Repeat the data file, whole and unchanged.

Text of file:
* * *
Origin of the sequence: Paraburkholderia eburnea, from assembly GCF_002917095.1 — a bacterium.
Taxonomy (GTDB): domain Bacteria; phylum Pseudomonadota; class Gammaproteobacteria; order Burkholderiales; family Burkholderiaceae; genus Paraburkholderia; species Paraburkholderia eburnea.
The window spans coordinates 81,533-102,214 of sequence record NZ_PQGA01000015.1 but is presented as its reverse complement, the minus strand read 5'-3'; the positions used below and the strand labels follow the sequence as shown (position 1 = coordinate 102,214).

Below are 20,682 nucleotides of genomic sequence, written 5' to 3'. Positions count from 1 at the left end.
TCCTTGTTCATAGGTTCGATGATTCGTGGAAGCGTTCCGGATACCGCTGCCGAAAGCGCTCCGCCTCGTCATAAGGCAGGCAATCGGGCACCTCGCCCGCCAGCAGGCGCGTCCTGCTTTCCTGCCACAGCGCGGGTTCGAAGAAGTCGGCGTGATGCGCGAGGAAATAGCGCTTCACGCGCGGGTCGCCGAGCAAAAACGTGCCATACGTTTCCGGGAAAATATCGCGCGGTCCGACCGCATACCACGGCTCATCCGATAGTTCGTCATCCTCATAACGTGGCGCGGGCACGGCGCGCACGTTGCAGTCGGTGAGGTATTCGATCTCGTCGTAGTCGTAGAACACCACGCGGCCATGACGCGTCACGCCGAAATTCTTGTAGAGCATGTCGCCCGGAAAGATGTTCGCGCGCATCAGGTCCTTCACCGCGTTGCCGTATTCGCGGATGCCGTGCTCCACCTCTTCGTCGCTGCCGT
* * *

Origin of the sequence: Paraburkholderia eburnea, from assembly GCF_002917095.1 — a bacterium.
Taxonomy (GTDB): domain Bacteria; phylum Pseudomonadota; class Gammaproteobacteria; order Burkholderiales; family Burkholderiaceae; genus Paraburkholderia; species Paraburkholderia eburnea.
The window spans coordinates 81,533-102,214 of sequence record NZ_PQGA01000015.1 but is presented as its reverse complement, the minus strand read 5'-3'; the positions used below and the strand labels follow the sequence as shown (position 1 = coordinate 102,214).

Below are 20,682 nucleotides of genomic sequence, written 5' to 3'. Positions count from 1 at the left end.
TCCTTGTTCATAGGTTCGATGATTCGTGGAAGCGTTCCGGATACCGCTGCCGAAAGCGCTCCGCCTCGTCATAAGGCAGGCAATCGGGCACCTCGCCCGCCAGCAGGCGCGTCCTGCTTTCCTGCCACAGCGCGGGTTCGAAGAAGTCGGCGTGATGCGCGAGGAAATAGCGCTTCACGCGCGGGTCGCCGAGCAAAAACGTGCCATACGTTTCCGGGAAAATATCGCGCGGTCCGACCGCATACCACGGCTCATCCGATAGTTCGTCATCCTCATAACGTGGCGCGGGCACGGCGCGCACGTTGCAGTCGGTGAGGTATTCGATCTCGTCGTAGTCGTAGAACACCACGCGGCCATGACGCGTCACGCCGAAATTCTTGTAGAGCATGTCGCCCGGAAAGATGTTCGCGCGCATCAGGTCCTTCACCGCGTTGCCGTATTCGCGGATGCCGTGCTCCACCTCTTCGTCGCTGCCGT